Are those feelings unwarranted? Sadly, no. I’ve seen too many instances where a doctor brushes off a nurse. I’ve seen times when the nurse feel slighted about something a doctor has done. Most of the time, at least I hope, it was not intentional on the physician’s part. But these little things add up over time on a mental score card that is not always unbiased.

They say that $h!t flows downward. This is especially true for hierarchies. In the grand scheme of things, whether you like it or not, the doctor is often at the top. Their signature, their orders. So when an attending mistreats a resident, the resident has a bad day. The resident snaps at a nurse. The nurse has a bad day. The scared medical student asks for help and the nurse glares back.

But the problem is that medical students don’t stay students forever. They remember feeling marginalized by the nurse that had a bad day. And it’s that much easier for them to brush of nurses when they earn their stripes. The cycle needs to stop.


Book Review: Doctor Confidential — Secrets Behind the Veil

Doctor Confidential
Last month I received an advanced copy of this book. This book, Doctor Confidential: Secrets Behind the Veil by Dr. Richard Sheff, was released this past Sunday (May 1).

Dr. Sheff is a family physician with over 30 years of experience in practice. In this book, Sheff eloquently and openly shares stories that have stayed with him through the his time as a student, then as an intern, then a junior resident, and finally as a senior resident. Readers who are unfamiliar with the world of medicine will be happy to know that this book should be understood by the lay person. When the story being recounted requires the use of medical jargon, footnotes offer a clear explanation.

As a medical student, I couldn’t help but smile when reading through portions of the book recounting Sheff’s medical school experiences. At times, I had to remind myself that Dr. Sheff attended medical school a couple decades ago. Yet some things never change — and other things change very little.

One piece of advice that a senior medical student shared with Sheff, and that Sheff subsequently shares with his readers, is to remember that “Medicine is a bottomless pit. You can pour all of yourself into it, seven days a week, 24 hours a day, and still not fill it up — still not do enough for your teachers or for your patients. Only you can decide when you’ve done enough.” It is short. It is brief. But it is profound. And those who have gone through medical school will likely agree with this statement. It is a pity that many hear this later than necessary. As I began reading the book, it was nuggets of wisdom like these that kept be going.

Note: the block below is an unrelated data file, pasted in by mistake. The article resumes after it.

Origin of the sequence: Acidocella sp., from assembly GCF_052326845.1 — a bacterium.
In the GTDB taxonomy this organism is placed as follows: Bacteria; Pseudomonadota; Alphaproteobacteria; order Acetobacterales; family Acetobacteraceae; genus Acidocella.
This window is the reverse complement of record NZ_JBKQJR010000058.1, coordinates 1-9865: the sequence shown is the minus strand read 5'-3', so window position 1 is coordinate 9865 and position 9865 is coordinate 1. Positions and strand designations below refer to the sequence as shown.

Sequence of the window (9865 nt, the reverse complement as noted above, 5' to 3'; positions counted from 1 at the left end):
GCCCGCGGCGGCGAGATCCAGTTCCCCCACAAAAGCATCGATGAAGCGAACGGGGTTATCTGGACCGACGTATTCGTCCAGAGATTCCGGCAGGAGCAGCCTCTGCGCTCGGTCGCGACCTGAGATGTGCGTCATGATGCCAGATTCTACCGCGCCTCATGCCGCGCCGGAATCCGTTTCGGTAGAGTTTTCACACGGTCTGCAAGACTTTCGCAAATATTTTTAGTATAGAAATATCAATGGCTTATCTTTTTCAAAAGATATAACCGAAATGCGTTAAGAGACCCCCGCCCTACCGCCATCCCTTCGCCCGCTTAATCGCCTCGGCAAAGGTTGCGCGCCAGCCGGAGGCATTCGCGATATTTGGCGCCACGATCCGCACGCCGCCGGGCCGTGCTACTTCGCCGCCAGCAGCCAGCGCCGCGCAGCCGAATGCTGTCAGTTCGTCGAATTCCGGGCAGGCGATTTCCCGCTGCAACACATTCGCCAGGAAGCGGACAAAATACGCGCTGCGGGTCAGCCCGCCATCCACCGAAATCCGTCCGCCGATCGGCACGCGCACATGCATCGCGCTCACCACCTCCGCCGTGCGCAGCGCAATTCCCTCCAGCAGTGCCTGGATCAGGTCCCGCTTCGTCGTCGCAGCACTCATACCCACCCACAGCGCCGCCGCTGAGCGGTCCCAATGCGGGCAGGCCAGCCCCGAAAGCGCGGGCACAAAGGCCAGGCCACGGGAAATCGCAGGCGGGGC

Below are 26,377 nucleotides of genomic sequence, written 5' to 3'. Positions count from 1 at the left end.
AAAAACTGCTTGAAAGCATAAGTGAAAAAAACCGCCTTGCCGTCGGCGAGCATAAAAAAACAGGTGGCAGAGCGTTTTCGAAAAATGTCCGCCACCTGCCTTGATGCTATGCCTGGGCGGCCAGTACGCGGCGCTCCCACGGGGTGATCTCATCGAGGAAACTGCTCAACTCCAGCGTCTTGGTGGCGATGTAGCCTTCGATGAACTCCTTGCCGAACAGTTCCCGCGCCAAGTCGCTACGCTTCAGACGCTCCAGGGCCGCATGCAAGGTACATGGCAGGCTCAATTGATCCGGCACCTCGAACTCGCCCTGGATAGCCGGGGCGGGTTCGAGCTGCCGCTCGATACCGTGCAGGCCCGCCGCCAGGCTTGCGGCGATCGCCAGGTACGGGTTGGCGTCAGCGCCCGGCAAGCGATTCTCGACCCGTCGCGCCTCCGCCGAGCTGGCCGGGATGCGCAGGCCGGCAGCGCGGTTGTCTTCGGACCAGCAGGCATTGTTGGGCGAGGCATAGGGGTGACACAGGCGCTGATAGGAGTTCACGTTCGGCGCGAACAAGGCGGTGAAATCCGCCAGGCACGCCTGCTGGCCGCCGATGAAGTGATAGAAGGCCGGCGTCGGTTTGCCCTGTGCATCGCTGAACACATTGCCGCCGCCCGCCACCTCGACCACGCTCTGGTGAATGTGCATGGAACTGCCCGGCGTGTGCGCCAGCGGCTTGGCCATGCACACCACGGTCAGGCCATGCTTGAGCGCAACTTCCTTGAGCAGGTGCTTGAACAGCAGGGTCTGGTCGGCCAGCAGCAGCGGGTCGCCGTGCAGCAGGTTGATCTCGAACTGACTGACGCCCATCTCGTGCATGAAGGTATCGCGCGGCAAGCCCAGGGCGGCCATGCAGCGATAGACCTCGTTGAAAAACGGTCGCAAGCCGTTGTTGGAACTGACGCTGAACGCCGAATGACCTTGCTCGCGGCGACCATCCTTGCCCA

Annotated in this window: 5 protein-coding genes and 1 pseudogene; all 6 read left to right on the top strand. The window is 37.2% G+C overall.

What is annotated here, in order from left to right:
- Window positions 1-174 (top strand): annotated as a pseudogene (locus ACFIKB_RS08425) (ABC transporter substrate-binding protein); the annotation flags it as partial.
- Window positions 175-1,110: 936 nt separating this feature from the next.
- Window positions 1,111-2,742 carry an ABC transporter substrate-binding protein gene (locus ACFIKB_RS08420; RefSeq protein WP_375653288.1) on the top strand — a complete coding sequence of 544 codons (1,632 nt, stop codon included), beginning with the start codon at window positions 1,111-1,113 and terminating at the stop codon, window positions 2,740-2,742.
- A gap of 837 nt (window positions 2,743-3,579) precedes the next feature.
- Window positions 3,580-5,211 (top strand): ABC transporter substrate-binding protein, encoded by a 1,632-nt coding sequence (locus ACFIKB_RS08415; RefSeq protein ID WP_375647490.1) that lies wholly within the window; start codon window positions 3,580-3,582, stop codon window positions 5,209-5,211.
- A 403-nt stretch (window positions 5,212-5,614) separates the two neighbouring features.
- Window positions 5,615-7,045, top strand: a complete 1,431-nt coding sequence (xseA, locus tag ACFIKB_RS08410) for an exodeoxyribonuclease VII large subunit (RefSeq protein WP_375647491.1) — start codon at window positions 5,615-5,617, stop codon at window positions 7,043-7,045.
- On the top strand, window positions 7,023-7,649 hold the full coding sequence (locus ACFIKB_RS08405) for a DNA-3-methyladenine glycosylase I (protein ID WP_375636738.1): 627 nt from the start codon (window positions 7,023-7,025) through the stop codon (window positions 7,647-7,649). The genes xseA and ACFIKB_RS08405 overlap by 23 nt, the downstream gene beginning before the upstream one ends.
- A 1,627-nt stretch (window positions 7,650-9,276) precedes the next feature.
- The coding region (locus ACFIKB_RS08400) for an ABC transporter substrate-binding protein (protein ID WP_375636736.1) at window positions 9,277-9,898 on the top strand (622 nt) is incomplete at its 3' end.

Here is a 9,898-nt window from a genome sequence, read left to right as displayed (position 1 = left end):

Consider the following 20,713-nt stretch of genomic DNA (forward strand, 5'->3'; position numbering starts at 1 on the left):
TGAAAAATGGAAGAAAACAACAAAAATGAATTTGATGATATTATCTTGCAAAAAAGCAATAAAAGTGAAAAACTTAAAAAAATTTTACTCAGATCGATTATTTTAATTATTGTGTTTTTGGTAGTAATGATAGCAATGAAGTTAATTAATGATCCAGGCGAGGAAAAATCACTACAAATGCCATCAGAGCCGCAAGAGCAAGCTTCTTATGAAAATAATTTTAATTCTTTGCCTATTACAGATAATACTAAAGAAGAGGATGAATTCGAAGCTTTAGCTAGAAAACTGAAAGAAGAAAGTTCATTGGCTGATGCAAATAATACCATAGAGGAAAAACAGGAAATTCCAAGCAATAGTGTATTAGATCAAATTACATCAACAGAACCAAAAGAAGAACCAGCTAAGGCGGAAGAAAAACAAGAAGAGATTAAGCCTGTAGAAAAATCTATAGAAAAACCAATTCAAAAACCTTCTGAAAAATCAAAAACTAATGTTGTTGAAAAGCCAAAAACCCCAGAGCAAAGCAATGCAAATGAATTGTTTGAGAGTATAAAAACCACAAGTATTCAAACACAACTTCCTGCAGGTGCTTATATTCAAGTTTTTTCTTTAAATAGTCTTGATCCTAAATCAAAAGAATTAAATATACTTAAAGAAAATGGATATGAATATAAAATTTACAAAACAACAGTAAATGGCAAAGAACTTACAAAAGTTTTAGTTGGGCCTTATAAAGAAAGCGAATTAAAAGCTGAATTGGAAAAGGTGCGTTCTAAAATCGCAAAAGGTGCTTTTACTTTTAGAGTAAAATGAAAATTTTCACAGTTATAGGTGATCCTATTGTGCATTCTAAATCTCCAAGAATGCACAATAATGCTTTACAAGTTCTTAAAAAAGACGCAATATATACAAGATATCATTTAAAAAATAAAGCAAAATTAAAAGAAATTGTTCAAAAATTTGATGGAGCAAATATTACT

As the book continues, Sheff describes the slow, gradual change from student to doctor through many memorable stories. They are poignant stories that question the system of healthcare and healthcare education we have in place in America, and ultimately accomplishes what the book set out to do — to reveal the “secrets behind the veil.”

If you are interested in getting a look behind the scenes, I’d recommend this book. And if you are a medical student like me, I think you will enjoy reading someone eloquently express many of the feelings we experience during our clerkship years.


In The News: Mom Withheld Meds, sentenced to 8-10 years

I just got home from taking the Psychiatry NBME Subject Exam and logged onto and saw this story. It’s a story of a mother, Kristen LaBrie who withheld chemotherapy medications from her autistic son for at least 5 months. He died at the age of 9 in 2009. A judge has sentenced her to 8-10 years.

I don’t know what she was thinking. A quote from the news story:

“If I could do it differently, I would, because I certainly miss my son, and I think about him every day and I wish he could be with me and my family,” she said.

Labrie, handcuffed in the courtroom, after receiving he sentence. Photo Credit: Cheryl Senter/AP

Her son was diagnosed with non-Hodgkins lymphoma in 2006. The tragedy is that her son’s oncologist believed that he had a cure rate of about 85-90% under an intensive two-year treatment plan.

But for whatever reason, she stopped giving his medication.

Source: – Mom who withheld son’s cancer meds gets 8-10 years


Re: Major Depressive Disorder (MDD)

This morning I posted the following on my tumblr1 account (link to original post):

MDD is associated with a mortality rate of 15% — suicide.

50% of people with MDD receive no treatment.

What other disease has a 15% mortality rate, yet we do so little to get them help?

It was subsequently reblogged by myvonne with her “rant” (her words). Here is the link to her full response, unadulterated by my annotations.